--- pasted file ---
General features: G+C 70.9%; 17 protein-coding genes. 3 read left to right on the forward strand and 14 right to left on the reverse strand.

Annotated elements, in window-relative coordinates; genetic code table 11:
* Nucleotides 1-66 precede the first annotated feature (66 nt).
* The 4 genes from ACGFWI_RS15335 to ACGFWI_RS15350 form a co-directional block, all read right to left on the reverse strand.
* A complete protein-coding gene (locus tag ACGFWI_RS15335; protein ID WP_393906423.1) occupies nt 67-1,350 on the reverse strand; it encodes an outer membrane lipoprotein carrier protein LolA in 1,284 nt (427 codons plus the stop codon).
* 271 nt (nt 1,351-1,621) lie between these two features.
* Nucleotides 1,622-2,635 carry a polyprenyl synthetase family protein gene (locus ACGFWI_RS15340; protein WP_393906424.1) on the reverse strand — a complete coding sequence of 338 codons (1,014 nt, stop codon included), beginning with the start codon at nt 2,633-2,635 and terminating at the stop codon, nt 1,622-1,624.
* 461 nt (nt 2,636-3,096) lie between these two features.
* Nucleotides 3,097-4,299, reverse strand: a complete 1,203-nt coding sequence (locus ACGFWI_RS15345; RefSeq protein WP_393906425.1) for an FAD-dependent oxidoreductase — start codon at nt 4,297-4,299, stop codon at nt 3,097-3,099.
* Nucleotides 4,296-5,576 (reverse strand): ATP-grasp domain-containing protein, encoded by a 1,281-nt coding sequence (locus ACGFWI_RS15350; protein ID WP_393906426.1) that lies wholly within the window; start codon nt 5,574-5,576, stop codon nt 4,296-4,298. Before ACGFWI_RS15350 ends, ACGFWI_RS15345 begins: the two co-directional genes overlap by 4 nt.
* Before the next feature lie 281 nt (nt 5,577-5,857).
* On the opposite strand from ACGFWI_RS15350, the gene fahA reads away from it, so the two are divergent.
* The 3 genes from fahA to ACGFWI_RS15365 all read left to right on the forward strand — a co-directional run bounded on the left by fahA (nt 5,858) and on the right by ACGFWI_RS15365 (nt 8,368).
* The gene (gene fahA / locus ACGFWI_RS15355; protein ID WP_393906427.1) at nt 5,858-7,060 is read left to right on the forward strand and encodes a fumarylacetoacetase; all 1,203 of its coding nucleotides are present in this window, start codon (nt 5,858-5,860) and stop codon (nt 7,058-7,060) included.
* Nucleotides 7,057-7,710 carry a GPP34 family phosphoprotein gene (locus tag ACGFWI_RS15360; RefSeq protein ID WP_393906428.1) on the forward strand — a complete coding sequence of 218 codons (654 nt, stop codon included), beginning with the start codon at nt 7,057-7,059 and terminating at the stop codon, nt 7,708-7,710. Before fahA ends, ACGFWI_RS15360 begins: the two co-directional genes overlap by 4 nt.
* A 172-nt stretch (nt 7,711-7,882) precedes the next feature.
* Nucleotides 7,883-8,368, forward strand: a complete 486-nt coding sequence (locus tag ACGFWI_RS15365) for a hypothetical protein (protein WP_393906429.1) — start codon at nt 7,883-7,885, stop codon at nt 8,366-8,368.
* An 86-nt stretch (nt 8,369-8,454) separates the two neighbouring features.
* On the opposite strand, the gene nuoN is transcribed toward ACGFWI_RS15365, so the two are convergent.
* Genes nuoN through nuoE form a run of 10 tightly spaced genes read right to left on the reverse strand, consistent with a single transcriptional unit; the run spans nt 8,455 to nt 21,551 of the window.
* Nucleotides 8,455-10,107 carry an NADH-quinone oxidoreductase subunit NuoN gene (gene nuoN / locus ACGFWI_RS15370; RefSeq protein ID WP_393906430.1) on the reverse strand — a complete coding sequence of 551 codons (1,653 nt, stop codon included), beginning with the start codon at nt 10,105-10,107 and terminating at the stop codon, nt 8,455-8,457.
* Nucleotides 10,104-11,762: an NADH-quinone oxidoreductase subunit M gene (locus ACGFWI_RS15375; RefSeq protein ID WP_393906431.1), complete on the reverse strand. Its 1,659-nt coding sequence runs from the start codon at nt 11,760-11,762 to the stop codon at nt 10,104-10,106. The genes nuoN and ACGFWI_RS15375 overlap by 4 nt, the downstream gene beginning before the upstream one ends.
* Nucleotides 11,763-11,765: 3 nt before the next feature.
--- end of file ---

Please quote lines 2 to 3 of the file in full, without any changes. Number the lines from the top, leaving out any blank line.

Annotated elements, in window-relative coordinates; genetic code table 11:
* Nucleotides 1-66 precede the first annotated feature (66 nt).